A MDX photography alumna and nurse is behind a defining image of Britain's resilience in the face of the pandemic.
Johannah Churchill's photograph of nursing colleague Melanie Senior which has been turned into a giant mural on a building in Manchester's Northern Quarter was originally commissioned for a feature on frontline female medics in the Sunday Telegraph's Stella magazine supplement. Then it was chosen among 100 finalists in the Hold Still project, led by the Duchess of Cambridge and the National Portrait Gallery and sponsored by the Co-op, which set out to create a collective portrait of the UK during lockdown.
This incredible hand-painted mural of the portrait, Melanie, March 2020 by Johannah Churchill is on display in Manchester’s Northern quarter as part of the #HoldStill2020 community exhibition, supported by @coopuk. Discover more & find your nearest display https://t.co/BLUHA65pzNpic.twitter.com/AyV5fJI2JW— Portrait Gallery (@NPGLondon) October 25, 2020
As well as the Manchester mural, Johannah's image features in a physical display of the exhibition outside Waterloo station and in adverts across the London Underground network, in Putney, Balham, Croydon and Wimbledon, and on Co-op digital screens around the country. The Guardian and the Financial Times ran a photograph of the mural on their front pages last week, and the Duke and Duchess of Cambridge’s social media accounts posted a timelapse video of it being painted. “We are proud to show you this incredible piece of artwork” @kensingtonpalace announced on Instagram. “It is one of the final 100 images and represents the #holdstill2020 community exhibition. With the support of @NationalPortraitGallery and @CoopUK, this amazing mural brings Hold Still to the streets of the UK, demonstrating the support for the NHS community”.
The image shows a seated Melanie, who works with Johannah in south-west London, staring at the viewer wearing PPE and a face mask after readying infection control procedures for the opening of a Covid clinic in the early stages of the pandemic in March.
Conditions at the time, Johannah says, were "extremely different. Anxiety levels were so high among patients and staff and throughout the nation. Our job roles changed so quickly, and information changed every day".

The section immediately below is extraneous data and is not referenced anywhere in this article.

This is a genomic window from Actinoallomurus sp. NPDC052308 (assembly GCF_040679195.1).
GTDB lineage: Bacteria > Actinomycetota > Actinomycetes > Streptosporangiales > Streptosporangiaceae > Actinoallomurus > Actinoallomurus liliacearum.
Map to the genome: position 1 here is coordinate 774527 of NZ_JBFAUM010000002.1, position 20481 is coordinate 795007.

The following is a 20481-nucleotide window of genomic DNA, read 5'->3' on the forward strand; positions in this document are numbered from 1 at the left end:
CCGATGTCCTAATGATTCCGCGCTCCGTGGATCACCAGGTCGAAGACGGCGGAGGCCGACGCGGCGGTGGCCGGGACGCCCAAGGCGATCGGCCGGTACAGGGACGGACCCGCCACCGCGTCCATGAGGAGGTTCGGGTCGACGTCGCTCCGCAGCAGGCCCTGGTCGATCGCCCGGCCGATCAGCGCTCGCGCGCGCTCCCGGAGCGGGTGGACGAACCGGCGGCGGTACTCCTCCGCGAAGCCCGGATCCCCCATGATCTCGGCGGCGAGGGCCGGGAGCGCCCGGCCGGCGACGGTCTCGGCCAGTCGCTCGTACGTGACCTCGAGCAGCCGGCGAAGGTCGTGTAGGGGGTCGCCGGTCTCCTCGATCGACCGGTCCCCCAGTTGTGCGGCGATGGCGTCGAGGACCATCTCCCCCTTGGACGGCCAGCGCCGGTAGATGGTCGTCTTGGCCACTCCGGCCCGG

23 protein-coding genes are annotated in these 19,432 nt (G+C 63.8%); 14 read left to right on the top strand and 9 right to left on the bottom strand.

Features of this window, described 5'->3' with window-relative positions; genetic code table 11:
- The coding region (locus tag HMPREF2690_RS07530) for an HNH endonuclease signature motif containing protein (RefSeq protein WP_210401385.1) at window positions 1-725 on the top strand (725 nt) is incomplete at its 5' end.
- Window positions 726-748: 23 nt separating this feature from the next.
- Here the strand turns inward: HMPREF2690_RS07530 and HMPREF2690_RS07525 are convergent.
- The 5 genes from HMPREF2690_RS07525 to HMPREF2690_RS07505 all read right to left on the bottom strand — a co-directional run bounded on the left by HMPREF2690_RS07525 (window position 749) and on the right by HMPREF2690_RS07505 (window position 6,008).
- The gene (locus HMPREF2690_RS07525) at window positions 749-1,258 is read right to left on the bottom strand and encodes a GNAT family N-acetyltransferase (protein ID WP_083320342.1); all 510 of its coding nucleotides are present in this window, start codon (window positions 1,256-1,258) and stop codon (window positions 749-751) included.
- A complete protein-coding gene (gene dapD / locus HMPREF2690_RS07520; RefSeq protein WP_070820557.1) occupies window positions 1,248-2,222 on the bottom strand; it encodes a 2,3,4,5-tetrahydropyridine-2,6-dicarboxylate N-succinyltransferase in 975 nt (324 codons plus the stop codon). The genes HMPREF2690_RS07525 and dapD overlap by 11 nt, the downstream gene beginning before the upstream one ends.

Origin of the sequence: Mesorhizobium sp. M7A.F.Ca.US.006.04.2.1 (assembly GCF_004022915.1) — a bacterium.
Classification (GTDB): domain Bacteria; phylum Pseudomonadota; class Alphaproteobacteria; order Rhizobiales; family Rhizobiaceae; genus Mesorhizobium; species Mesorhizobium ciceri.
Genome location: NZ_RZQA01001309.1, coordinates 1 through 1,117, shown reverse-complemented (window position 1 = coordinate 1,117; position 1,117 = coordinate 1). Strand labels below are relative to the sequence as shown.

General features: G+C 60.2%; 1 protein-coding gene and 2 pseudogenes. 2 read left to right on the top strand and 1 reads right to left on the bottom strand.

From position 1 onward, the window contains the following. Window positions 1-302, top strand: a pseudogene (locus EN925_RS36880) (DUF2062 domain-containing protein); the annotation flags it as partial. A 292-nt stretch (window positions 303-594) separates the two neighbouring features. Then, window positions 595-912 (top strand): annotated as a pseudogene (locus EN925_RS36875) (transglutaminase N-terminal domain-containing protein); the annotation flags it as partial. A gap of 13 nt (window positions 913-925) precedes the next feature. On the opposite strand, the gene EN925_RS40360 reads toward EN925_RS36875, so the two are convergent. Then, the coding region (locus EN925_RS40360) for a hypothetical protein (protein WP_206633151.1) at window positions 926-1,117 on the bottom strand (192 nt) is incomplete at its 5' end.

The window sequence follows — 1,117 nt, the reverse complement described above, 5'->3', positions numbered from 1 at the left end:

Johannah studied Photography at MDX from 2010-14, having previously worked as a staff nurse in a busy London hospital. She chose MDX, she says, after attending the degree show and been "blown away by the quality of the work".
She praises her lecturers for being "so rigorous in their teaching and passionate about what they do. I felt like there wasn’t a stone left unturned in tutorials". She's become close friends with portrait photographer and lecturer Eva Vermandel and considers the department as a whole to "be part of my extended family". She mentions technicians Alexander Missen for zoom-coaching her in post-production for three images for Stella, and Rob Crow, who regularly gives her technical and equipment advice.
Nursing and photography share a common focus on “people, communication and trust”, Joahnnah says. "In both jobs people give a bit of themselves over to you" she adds. "You have to be very responsible with what they give you: it is a privilege".
She has met and taught a lot of students in her nursing career and says it feels odd to have a mixture of identities as a student and as a teacher. "I’m all for cross sectional learning" Johannah says. "It’s important for nurses to have an outlet - it’s an emotional job. The arts can really support that".
Eva Vermandel says the combination of Johannah's high quality photography, personal insights and the practical access she could provide as a nurse made her "a perfect match" for the Stella magazine commission. "It's easy to forget that, back in March and April, it was virtually impossible to gain access to a hospital or GP surgery unless you were a patient or worked there," she says.
The project was commissioned by Stella magazine's art director Jason Morris, who had seen Johannah's graduation show at Old Truman Brewery in 2014 - a series of portraits of NHS staff which were selected for the Telegraph’s graduate photography showcase at the time. "The fact that Jason played such a key role in this and that there was a 6 year gap between him viewing the work and this commission is quite a beautiful detail" says Eva. "It shows how vital having a strong platform to show the student's work is in the long as well as the short term".
"It is fabulous that an opportunity like this has come about as a direct result of our external degree show," says Senior Lecturer Steven Barritt. "It is the incredible hard work and dedication of the technical team who go above and beyond, and the way we can support students by working together which is I think the key to our success".
Associate Professor of Photography Michael Bradley says Johannah showed a very strong talent for documentary photography and editorial portraiture from the moment she arrived at Middlesex to study for her BA. She was awarded a scholarship and went on to enroll on the MA programme, which Michael supervised, for which she produced a body of work weaving together photographs from London and the North-East of England: friends and family, urban and rural landscapes. "Through her choice of subject matter, her empathy with others and her highly sensitive photography, I believe Johannah perfectly fits the definition of the concerned photographer," Michael says.